What’s the Issue with Change Control?

The old anecdote says: The change is only welcomed by babies. There is a lot of truth in it. We don’t like change on projects. But they happen. More than often. We dare to say if the project never experienced change it is not a project.

The researches over project cost leaking root cause conducted regularly in companies points to change as the second biggest reason for leakage after poor financial management. At the same time, it is hard Today to meet a single project manager who does not know how to manage change.  The existence of change on projects is as large as ‘knowledge’ on how to manage change.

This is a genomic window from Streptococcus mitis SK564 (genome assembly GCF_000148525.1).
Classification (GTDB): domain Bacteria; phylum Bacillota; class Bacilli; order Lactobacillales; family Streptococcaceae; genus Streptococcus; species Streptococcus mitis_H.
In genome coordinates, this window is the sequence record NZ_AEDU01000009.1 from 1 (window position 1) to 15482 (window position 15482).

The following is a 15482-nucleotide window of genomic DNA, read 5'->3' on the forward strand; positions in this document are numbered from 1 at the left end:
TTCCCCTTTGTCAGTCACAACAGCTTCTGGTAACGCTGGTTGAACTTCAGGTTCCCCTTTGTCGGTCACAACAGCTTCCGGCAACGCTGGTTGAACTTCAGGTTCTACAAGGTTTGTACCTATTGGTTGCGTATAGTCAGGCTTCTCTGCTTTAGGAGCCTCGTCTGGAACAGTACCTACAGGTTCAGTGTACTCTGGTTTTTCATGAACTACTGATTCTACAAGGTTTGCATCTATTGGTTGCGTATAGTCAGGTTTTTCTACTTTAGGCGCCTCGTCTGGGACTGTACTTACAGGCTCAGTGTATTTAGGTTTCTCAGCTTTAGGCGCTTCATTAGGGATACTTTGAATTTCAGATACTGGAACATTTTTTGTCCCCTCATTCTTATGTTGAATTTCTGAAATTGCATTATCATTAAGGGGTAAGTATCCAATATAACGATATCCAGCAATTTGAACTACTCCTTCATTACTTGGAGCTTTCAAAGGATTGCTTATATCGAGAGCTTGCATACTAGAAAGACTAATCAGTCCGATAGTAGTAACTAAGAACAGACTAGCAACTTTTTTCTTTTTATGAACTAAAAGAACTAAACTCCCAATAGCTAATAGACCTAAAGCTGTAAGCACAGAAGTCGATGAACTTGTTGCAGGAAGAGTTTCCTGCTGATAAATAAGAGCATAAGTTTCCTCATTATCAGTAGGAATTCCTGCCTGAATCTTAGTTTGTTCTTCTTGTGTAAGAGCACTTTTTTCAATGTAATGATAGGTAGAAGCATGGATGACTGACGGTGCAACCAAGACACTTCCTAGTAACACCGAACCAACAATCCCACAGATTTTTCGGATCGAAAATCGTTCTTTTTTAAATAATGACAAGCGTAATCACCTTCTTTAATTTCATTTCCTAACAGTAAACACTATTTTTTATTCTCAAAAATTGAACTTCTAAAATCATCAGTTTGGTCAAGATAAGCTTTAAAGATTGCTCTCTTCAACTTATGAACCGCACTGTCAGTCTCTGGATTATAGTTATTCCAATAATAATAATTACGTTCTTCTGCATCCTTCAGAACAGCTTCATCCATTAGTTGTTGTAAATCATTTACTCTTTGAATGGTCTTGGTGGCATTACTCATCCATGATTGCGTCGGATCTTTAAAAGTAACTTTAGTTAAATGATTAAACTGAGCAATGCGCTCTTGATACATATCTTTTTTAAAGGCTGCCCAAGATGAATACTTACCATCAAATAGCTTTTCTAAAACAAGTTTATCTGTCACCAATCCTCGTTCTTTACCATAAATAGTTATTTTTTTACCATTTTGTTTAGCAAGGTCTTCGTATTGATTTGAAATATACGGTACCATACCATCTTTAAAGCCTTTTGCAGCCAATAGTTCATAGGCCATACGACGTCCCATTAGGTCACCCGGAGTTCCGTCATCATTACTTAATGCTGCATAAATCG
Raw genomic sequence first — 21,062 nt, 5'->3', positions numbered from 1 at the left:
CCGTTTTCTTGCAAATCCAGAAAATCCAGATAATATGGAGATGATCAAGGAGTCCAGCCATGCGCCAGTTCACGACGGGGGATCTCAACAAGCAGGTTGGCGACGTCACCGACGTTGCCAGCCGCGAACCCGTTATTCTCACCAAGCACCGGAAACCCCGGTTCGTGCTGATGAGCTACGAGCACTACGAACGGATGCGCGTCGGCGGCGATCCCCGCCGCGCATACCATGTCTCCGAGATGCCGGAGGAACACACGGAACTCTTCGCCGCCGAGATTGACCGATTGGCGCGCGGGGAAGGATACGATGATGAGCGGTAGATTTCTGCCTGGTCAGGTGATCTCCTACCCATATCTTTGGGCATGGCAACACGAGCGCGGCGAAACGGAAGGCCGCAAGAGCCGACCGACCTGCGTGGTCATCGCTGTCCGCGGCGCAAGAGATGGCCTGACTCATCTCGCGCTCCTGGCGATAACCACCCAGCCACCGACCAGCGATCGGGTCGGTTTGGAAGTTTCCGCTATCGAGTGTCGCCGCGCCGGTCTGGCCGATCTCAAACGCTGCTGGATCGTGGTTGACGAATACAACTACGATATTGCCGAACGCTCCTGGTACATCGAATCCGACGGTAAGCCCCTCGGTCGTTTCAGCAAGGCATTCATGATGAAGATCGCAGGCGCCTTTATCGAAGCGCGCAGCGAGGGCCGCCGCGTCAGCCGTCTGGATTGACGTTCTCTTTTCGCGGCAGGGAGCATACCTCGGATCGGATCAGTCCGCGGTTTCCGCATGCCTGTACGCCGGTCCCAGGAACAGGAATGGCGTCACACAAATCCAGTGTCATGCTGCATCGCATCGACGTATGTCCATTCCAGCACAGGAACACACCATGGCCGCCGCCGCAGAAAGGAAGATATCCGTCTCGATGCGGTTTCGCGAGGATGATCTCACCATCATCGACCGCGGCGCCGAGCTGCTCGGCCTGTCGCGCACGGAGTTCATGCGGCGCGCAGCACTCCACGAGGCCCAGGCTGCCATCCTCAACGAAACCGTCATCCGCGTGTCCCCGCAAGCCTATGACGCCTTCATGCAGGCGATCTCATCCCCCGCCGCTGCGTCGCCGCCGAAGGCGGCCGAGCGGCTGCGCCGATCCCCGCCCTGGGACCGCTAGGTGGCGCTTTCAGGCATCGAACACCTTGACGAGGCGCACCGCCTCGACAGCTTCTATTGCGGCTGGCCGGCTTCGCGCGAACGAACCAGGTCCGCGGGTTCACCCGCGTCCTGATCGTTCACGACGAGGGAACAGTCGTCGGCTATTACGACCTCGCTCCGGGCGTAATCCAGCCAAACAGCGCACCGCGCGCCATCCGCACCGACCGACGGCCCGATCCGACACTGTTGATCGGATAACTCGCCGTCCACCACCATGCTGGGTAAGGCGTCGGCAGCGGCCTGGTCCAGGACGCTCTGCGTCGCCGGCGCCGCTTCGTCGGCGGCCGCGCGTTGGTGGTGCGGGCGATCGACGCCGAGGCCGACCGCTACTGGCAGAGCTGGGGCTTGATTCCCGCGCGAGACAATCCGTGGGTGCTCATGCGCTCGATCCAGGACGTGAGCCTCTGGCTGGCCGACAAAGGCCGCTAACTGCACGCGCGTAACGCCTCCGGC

So, why change it is the second biggest reason for leaking costs in projects?

The knowledge is not enough. There are many other factors important to be successful in the execution of change management.

Below top 5 elements from our list.


‘The knowledge how to manage change is not enough. There are other important factors to be successful in execution of change management’


1. Clear Statement of Work

This is a fundamental factor, and this is where it starts. To be able to understand we have a change and start managing it we need to have a clear baseline. And this is a Statement of Work document which plays a major role here. Statement of Work, called in short SOW, deserves separate episode on its own, but we will briefly indicate its importance here.

Even we have a super project management 'file' with all necessary tracking information, SOW will play the fundamental role of baseline to which we measure change. Statement of Work is a legal document and part of the agreement between supplier and customer.